One set all.
4-4 in the third set.
The U.S. Open final.
The two best ATP stars in the world, playing their hearts out before 23,000-plus spectators (many of them poorly behaved, but that’s another story).
This is the moment every professional tennis player dreams of. It’s the moment every tennis pro tries to reach. Once there, it’s the moment a player hopes to be able to master. It’s a moment in which a player trusts that all the work, all the practice, all the effort, will lead to picture-perfect split-second reactions that can change a match on a dime; win a third set; and tuck away a major championship near the end of a long and punishing tennis season.
At 4-4 and 40-30, with Roger Federer serving, Novak Djokovic found that moment. He used it to catapult himself to a long-awaited second championship at the Billie Jean King USTA National Tennis Center. Djokovic finally conquered the U.S. Open again, and for all the mistakes Federer made on Sunday night, this was clearly a match Djokovic won more than a competition the Swiss lost.
4-4, 40-30, third set — it’s a moment frozen in time for the Serbian legend and his legions of fans.
Certain points (other than championship points) stand out in the public memory. Sometimes, they stand out because of an error. Other times, they stand out because of how important they were. Most of all, however, certain non-championship points become fixed in the mind’s eye because they were so damn good. More particularly, some points become unforgettable in the larger history of tennis because one really great player did everything right on a point, everything he realistically could to achieve what he needed to achieve… and was still somehow beaten by something better from the other side of the net.
This is what happened at 4-4, 40-30, third set, in the men’s final of the 2015 U.S. Open.
Roger Federer pounded an accurate flat and wide serve to the corner of the ad-court service box. Against John Isner or Milos Raonic, the return never would have gotten over the net. Against Andy Murray or David Ferrer, the ball would have come back and the next part of the point would have unfolded just as it did against Djokovic.
Federer made a crisp and properly angled volley to the opposite corner of the court. It was punched away enough that Djokovic was not able to move foward, toward the baseline, as he scrambled to his deuce corner to retrieve the volley.
Murray probably would have shoveled up a defensive lob to try to win the point. Ferrer might have done the same, or he might have tried a down-the-line forehand pass, one which probably would have been sprayed wide under duress.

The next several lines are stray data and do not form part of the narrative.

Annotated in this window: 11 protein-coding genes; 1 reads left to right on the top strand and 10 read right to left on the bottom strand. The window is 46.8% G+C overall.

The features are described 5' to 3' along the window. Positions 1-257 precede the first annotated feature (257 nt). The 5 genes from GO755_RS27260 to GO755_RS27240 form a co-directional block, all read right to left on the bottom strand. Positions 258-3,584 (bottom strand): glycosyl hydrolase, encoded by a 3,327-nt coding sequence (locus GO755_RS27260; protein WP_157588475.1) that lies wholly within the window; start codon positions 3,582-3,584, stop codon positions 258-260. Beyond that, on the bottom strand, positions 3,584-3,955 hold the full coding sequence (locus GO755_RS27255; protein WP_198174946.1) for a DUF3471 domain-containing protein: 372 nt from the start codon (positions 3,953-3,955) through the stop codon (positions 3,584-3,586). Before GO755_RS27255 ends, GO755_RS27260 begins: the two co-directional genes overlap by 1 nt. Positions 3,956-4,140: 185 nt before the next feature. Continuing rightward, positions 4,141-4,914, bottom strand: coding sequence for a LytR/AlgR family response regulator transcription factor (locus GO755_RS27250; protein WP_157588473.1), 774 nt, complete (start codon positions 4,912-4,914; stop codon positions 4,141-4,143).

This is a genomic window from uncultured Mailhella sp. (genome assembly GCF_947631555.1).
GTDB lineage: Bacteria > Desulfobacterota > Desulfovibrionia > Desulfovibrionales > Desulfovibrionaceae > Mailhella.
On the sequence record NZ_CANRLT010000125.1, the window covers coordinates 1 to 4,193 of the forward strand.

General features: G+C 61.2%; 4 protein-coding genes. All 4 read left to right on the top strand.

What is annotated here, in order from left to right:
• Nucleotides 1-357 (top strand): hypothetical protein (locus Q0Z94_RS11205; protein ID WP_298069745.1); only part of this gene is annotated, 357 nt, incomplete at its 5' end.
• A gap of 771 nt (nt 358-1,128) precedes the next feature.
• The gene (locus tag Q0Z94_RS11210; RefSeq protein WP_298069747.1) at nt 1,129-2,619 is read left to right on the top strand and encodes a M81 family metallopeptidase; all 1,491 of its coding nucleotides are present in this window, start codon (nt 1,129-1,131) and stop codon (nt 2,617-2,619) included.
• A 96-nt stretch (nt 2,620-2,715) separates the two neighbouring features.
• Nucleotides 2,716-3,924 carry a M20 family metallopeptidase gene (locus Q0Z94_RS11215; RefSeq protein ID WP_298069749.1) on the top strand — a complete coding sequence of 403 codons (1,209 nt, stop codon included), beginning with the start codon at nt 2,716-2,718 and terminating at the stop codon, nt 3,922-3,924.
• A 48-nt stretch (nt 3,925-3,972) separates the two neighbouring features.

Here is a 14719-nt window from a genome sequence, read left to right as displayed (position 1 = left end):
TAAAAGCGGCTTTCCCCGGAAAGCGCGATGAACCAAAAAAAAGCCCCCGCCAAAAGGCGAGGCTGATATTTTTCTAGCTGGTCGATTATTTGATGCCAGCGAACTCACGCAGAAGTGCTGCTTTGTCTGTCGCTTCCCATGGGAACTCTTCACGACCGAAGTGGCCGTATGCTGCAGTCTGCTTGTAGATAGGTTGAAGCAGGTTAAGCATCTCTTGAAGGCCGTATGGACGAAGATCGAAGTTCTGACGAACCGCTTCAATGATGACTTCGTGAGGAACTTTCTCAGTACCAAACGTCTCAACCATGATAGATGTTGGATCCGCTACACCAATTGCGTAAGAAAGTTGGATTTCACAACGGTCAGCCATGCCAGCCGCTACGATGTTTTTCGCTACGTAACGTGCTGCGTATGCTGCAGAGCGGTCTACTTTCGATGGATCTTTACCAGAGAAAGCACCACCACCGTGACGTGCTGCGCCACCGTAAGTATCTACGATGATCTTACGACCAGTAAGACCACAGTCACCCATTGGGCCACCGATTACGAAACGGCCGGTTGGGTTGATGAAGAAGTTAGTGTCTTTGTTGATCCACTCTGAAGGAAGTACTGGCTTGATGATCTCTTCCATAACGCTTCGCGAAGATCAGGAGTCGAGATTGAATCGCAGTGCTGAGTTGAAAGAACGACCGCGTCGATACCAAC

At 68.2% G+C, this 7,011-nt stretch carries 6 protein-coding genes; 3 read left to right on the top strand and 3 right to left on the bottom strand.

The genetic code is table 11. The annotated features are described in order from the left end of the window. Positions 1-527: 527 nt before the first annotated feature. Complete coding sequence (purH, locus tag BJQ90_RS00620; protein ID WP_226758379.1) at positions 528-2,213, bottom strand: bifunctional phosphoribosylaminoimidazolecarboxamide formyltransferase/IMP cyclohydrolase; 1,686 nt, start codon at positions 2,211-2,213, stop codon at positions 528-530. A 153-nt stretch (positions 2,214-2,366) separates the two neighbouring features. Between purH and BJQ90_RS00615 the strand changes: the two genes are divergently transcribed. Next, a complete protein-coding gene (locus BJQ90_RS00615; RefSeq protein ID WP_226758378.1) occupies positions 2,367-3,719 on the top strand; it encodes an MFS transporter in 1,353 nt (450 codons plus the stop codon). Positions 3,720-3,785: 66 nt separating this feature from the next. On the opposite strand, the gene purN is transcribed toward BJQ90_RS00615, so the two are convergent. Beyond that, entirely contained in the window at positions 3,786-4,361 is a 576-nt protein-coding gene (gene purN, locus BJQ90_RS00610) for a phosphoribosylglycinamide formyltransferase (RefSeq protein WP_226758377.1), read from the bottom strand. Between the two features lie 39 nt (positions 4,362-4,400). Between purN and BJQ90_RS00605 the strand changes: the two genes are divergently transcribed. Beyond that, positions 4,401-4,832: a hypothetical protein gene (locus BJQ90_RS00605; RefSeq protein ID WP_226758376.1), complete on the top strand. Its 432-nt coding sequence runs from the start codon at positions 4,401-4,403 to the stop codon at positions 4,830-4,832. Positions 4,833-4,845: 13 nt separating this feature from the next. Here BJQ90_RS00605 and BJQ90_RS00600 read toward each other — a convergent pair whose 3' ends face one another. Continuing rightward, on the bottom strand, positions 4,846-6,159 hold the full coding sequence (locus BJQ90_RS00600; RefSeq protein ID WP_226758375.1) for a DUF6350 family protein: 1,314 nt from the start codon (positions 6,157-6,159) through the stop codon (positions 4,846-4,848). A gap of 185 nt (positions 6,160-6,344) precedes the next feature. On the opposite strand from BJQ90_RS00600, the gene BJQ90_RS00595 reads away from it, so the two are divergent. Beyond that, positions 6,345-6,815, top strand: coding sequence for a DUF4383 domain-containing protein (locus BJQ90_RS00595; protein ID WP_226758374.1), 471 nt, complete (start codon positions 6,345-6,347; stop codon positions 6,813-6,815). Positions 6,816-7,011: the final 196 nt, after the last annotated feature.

Djokovic did something different, and it won him his 10th major championship, his third of 2015.
Djokovic hit a stab topspin forehand — not really a lob, and not really a drive return with an intent to be flat in trajectory. The shot was a drifting shot, but one with enough sustained height that Federer could not easily come in and knock it off near the service lines. Federer had to retreat on the ball, and he properly discerned (in a split-second, of course) that the ball was headed for his deuce corner. It was too close to call in terms of whether the shot was going to land in or beyond the baseline, or — for that matter — if it was going to land in or wide of the sideline. (The shot was more likely to be a close call in terms of going long rather than wide, but frankly, the shot seemed headed for the intersection of the baseline and sideline, the “coffin corner” of tennis.)
When in doubt, of course, hit the ball. Federer knows this, and so he properly — and with great agility — did what he realistically could: He caught the ball with his racquet, above eye level, and sent it back well beyond the service box in Djokovic’s ad corner. The shot wasn’t right next to the baseline — it wasn’t that deep — but it wasn’t a cream-puff short ball. Djokovic had reset the point, but he wasn’t inside the court. He still had to do something.
Promptly, Djokovic blasted a backhand down the middle of the court. It was simultaneously an aggressive shot and a percentage play, given that the net is lower in the middle than it is on the edges. The bullet went deep into the court, and Federer — just inside the baseline as he moved to his left toward the center service notch — was jammed. He barely got his racquet on the ball, which harmlessly bounced to the side.
Federer did nothing wrong, and more than that, he did several things really well, things just about every other tennis player wouldn’t have been able to do to keep the point going as long as it did.
All he had to show for it was a lost game point for 5-4 in the third.
Djokovic could have relented, of course, after playing such a point. He could have experienced a letdown.
No, sir. Djokovic dug in on the next two points, forcing Federer — ever mindful of the shrunken court Djokovic policed with his outrageous defensive prowess — to try to hit the perfect winner on the lines, with virtually no margin. Federer missed, and in an instant, Djokovic had the break of serve he used to win the third set. He took a two-sets-to-one lead. He took a 5-2 lead in the fourth.